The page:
This book is a chronicle of a confused time, a period when Americans rose up against imaginary threats and rallied to economic theories they understood only in the gauziest terms. It is about a country where fears of a radical takeover became epidemic even though radicals themselves had long since ceased to play any role in the national life; a land where ideological nightmares conjured by TV entertainers came to seem more vivid and compelling than the contents of the news pages.
Seen from another perspective, this is a chronicle of a miraculous time, of another "Great Awakening," of a revival crusade preaching the old-time religion of the free market. It's the story of a grassroots rebellion and the incredible recovery of the conservative movement from the gloomy depths of defeat. Inevitably the words "populist" and "revolt" are applied to it, or the all-out phrase chosen by Dick Armey, the Washington magnifico who heads one of the main insurgent organizations: a "true bottom-up revolution."
Let us confess that there is indeed something miraculous, something astonishing, about all this. Consider the barest facts: this is the fourth successful conservative uprising to happen in the last half century, each one more a-puff with populist bluster than the last, each one standing slightly more rightward, and each one helping to compose a more spellbinding chapter in the historical epoch that I call "the Great Backlash," and that others call the "Age of Reagan" (the historian Sean Wilentz), the "Age of Greed" (the journalist Jeff Madrick), the "Conservative Ascendancy" (the journalist Godfrey Hodgson), or the "Washington Consensus" (various economists).
Think about it this way. It has now been more than thirty years since the supply-side revolution conquered Washington, since laissez-faire became the dogma of the nation's ruling class, shared by large numbers of Democrats as well as Republicans. We have lived through decades of deregulation, deunionization, privatization, and free-trade agreements; the neoliberal ideal has been projected into every corner of the nation's life. Universities try to put themselves on a market-based footing these days; so do hospitals, electric utilities, churches, and museums; so does the Post Office, the CIA, and the U.S. Army.
And now, after all this has been going on for decades, we have a people's uprising demanding that we bow down before the altar of the free market. And this only a short while after the high priests of that very cosmology led the world into the greatest economic catastrophe in memory. "Amazing" is right. "Unlikely" would also be right. "Preposterous" would be even righter.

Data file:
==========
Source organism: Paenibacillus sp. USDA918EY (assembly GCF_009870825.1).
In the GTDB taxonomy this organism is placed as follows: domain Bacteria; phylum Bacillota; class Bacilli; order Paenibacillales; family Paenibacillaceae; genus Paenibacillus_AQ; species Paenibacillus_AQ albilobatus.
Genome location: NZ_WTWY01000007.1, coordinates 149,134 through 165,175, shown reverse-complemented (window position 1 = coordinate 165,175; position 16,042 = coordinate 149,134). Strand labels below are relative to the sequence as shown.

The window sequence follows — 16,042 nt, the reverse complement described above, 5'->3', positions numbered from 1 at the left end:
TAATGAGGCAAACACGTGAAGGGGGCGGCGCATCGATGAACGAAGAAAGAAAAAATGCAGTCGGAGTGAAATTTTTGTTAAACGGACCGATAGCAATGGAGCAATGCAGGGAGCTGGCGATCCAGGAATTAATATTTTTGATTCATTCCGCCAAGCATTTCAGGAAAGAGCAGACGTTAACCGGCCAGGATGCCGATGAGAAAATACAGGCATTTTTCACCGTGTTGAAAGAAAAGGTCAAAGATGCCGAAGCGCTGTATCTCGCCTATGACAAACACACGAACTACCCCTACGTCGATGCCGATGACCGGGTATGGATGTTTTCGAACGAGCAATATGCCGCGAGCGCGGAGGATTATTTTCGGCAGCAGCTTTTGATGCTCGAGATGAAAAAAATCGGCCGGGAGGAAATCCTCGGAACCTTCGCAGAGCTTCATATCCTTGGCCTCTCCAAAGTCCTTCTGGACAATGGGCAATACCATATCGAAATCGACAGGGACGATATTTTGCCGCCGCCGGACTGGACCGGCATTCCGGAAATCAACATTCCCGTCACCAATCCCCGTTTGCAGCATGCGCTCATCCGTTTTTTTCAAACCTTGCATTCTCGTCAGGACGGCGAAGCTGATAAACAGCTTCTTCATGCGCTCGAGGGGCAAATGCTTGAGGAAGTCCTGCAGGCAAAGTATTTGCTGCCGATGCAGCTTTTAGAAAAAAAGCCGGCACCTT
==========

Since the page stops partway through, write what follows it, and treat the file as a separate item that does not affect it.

In 2008, the country's financial system suffered an epic breakdown, largely the result — as nearly every credible observer agrees — of the decades-long effort to roll back bank supervision and encourage financial experimentation. The banks' stumble quickly plunged the nation and the world into the worst recession since the thirties. This was no ordinary business-cycle downturn. Millions of Americans, and a large number of their banks, became insolvent in a matter of weeks. Sixteen trillion dollars in household wealth was incinerated on the pyre Wall Street had kindled. And yet, as I write this, the most effective political response to these events is a campaign to roll back regulation, to strip government employees of the right to collectively bargain, and to clamp down on federal spending.
So let us give the rebels their due. Let us acknowledge that the conservative comeback of the last few years is indeed something unique in the history of American social movements: a mass conversion to free-market theory as a response to hard times. Before the present economic slump, I had never heard of a recession's victims developing a wholesale taste for neoclassical economics or a spontaneous hostility to the works of Franklin Roosevelt. Before this recession, people who had been cheated by bankers almost never took that occasion to demand that bankers be freed from "red tape" and the scrutiny of the law. Before 2009, the man in the bread line did not ordinarily weep for the man lounging on his yacht.
From Pity The Billionaire by Thomas Frank. Copyright 2012 Thomas Frank. Excerpted by permission of Picador.